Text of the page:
Early word from the Court of Appeal at the Royal Courts of Justice is that Sabine McNeill has lost the appeal against her nine-year sentence for four counts of stalking and six counts of violating a restraining order. The sentence, while long, had already been reduced by HHJ Sally Cahill QC on account of Sabine’s age.
The panel of judges—Lord Justice Leggatt, Mr Justice William Davis, and HHJ Michael Chambers QC—refused Sabine’s appeal, meaning she’ll remain incarcerated at HMP Bronzefield for the duration.
Sabine was represented by Tom Stevens, who represented Rupert Quaintance at his 2017 trial.
Stevens cited his client’s advanced age, her health, and her remorse as mitigating factors which ought to be taken into account by the judges. The court made short work of each.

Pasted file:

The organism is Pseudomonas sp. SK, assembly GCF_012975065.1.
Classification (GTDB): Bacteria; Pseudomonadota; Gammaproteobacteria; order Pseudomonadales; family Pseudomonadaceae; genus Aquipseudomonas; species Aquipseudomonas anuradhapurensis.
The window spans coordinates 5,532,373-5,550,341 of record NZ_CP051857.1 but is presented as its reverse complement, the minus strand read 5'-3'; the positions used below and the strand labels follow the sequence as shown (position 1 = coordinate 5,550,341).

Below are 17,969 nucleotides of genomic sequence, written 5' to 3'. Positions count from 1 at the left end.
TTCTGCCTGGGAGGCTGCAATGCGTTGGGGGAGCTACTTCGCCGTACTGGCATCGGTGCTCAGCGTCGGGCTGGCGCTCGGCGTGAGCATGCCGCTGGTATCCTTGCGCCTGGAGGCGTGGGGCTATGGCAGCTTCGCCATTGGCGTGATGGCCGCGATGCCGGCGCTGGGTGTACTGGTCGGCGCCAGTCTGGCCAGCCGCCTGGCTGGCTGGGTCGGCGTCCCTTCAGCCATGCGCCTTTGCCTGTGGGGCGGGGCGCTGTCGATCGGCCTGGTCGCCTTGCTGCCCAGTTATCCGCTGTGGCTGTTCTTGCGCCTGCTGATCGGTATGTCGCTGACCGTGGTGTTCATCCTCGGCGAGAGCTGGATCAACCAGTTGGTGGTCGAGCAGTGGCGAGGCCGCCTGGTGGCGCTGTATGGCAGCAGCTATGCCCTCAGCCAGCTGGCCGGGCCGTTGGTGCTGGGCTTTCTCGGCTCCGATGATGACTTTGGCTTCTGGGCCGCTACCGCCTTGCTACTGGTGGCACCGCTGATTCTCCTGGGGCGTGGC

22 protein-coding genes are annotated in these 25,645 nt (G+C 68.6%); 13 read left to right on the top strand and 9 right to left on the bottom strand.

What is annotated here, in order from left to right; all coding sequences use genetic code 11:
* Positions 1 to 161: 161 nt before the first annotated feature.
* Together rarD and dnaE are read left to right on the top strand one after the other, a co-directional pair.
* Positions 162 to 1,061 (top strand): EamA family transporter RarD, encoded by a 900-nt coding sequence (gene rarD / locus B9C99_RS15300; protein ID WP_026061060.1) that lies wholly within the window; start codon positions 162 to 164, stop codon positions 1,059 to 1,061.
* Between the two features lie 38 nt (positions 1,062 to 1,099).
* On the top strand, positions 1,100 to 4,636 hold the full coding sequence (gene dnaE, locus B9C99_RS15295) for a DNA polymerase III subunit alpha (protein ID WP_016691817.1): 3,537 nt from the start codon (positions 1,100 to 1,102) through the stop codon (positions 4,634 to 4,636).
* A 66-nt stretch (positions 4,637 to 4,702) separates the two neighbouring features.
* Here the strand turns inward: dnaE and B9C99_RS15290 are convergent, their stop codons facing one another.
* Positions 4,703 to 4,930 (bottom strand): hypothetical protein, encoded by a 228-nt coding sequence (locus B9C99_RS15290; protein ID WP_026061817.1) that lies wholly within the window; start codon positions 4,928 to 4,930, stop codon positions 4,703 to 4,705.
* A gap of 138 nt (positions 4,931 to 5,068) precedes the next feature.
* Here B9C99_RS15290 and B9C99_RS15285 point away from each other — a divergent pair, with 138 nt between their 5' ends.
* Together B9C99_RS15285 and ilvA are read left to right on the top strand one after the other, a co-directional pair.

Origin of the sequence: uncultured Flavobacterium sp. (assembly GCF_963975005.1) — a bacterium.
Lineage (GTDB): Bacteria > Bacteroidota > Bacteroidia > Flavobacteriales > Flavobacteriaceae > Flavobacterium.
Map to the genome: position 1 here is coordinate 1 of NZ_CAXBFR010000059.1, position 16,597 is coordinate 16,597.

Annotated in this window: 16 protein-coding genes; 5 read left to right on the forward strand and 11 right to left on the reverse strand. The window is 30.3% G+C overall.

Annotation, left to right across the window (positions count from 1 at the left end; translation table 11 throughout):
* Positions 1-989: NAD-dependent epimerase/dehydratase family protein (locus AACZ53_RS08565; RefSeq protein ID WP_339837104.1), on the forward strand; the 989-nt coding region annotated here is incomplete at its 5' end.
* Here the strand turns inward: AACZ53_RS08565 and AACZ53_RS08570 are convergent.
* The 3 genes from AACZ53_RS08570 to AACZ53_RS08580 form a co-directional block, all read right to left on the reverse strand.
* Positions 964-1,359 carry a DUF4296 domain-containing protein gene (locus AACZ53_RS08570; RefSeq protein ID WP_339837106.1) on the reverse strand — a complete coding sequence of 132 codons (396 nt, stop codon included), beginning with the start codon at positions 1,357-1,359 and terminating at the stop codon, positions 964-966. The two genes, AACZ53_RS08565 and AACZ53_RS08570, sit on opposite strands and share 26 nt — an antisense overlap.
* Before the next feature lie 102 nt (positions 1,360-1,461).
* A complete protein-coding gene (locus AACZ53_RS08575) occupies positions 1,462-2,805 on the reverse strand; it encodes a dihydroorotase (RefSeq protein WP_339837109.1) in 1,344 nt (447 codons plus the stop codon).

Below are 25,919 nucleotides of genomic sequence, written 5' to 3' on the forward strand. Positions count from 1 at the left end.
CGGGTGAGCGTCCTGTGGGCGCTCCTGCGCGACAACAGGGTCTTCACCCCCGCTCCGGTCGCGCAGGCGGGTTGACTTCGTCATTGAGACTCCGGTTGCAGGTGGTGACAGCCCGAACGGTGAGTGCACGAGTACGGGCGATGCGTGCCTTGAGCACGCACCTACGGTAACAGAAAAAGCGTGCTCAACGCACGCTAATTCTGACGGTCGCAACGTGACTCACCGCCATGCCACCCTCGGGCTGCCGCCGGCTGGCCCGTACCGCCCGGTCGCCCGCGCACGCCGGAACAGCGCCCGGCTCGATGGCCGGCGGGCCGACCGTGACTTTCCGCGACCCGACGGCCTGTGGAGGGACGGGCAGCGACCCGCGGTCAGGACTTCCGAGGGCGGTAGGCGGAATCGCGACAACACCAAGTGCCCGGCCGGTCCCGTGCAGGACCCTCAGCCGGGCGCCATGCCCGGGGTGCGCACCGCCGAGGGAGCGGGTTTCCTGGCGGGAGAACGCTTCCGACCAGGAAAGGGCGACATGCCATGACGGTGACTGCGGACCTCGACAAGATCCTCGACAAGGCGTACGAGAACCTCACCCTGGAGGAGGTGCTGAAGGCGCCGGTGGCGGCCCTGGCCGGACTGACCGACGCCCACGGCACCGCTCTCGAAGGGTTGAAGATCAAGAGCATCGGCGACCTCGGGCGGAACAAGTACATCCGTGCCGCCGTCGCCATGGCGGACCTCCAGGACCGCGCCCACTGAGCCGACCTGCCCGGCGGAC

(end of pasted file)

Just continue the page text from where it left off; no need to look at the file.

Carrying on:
Leggatt LJ pointed out that Sabine’s age had already been accounted for in the original sentence, and noted that in any case, 74 did not seem a terribly advanced age.
As for Sabine’s health, he asked whether she had a terminal illness, and whether her various ailments could be dealt with in prison. Stevens acknowledged that they could.
Turning to Sabine’s alleged remorse, which Stevens said was evidenced by her having removed many of her posts from the internet, Leggatt LJ noted that part of her sentence was a Criminal Behaviour Order which compelled her to do just that. It was not, he said, evidence of remorse.
He pointed out that during Sabine’s trial she had stated unequivocally that she would “believe those children” until she died, and that she has said nothing since then which would contradict that statement.
In their written judgment, the Court called this the most horrific case of stalking they had ever seen, and said that in view of this, her original sentence seemed to be on the lenient side. So saying, they denied Sabine’s appeal.
Updated: 2:15 pm, 30 July 2019